Google have a search app, on Android phones. The Google search bar at the top of the Android home screen (the one you can’t get rid of evn if you want to, without extreme measures) shows query results in a thing which is almost but not quite a web browser. The results look like the normal Google search results you’re used to from searching in the browser, but it’s actually a separate app. And that’s fine; you can see the results, and tap them, and a result opens in a browser, and everything’s good. I found this pretty useful, until the first time I did an image search and then long-pressed one of the images to open it on its own. And… I didn’t get the popup menu. Because this thing isn’t really a browser. It’s a browser but with all the bits that let you look under the surface turned off, because you don’t need them.
I do not like that attitude. I like that the web is made up of separate bits that you can see if you want to. You can understand how it works by piecing together the parts. It’s not meant to be a sealed unit, an appliance which does what the owner wants it to and restricts everything else. That’s what apps do. The web’s better than that. Like stories our parents told about how they could fix their cars when they were younger but now you can’t without training and magic screwdrivers and the secret config software. It’s a switch between being able to see the bits of the jigsaw if you want to, and being able to see the bits of the jigsaw only if you’re allowed to.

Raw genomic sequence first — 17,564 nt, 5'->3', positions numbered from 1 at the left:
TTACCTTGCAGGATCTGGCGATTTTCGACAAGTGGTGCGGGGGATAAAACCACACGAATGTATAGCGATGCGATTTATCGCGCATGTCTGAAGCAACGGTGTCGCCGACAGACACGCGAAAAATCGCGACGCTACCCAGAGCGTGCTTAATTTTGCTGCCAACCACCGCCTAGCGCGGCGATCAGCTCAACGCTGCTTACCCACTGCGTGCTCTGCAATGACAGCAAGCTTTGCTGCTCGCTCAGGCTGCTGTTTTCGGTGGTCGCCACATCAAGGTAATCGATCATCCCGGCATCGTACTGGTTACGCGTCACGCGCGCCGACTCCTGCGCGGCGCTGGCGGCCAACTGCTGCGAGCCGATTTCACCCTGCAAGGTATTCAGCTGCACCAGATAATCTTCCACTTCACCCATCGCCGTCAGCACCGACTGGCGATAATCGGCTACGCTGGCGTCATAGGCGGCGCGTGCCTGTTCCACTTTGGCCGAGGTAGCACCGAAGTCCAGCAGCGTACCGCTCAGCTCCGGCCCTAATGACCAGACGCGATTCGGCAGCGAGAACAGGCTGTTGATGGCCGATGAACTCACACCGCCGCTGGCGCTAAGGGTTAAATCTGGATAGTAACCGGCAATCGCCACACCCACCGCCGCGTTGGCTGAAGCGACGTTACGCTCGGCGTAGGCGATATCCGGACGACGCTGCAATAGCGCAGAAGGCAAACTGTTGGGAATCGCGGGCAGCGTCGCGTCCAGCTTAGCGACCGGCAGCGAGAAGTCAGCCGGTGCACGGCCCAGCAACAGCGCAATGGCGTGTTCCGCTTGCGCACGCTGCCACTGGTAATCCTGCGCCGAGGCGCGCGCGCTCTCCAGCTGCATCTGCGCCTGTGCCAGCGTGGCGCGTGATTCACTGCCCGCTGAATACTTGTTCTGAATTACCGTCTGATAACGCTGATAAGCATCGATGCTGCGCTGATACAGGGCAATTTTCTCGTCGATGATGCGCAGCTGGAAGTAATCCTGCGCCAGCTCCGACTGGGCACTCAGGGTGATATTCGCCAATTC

In Neal Stephenson’s Anathem, there’s a discussion between Raz, an avout (basically a monk cloistered away in a monastery, but a monk of science rather than religion), Cord (his sister, an experienced engineer but a normal person, not an avout), and Yul (her boyfriend, and something of a handyman but without formal training). Raz tries to explain that a stove which is a sealed unit appliance and which works perfectly would be better than an unreliable stove deliberately kept simple so people can understand it; Cord and Yul try to explain that a stove which they can understand is better, even if unreliable, because a mysterious black box which does what you want today might mysteriously stop doing what you want tomorrow and you’ll have no idea why.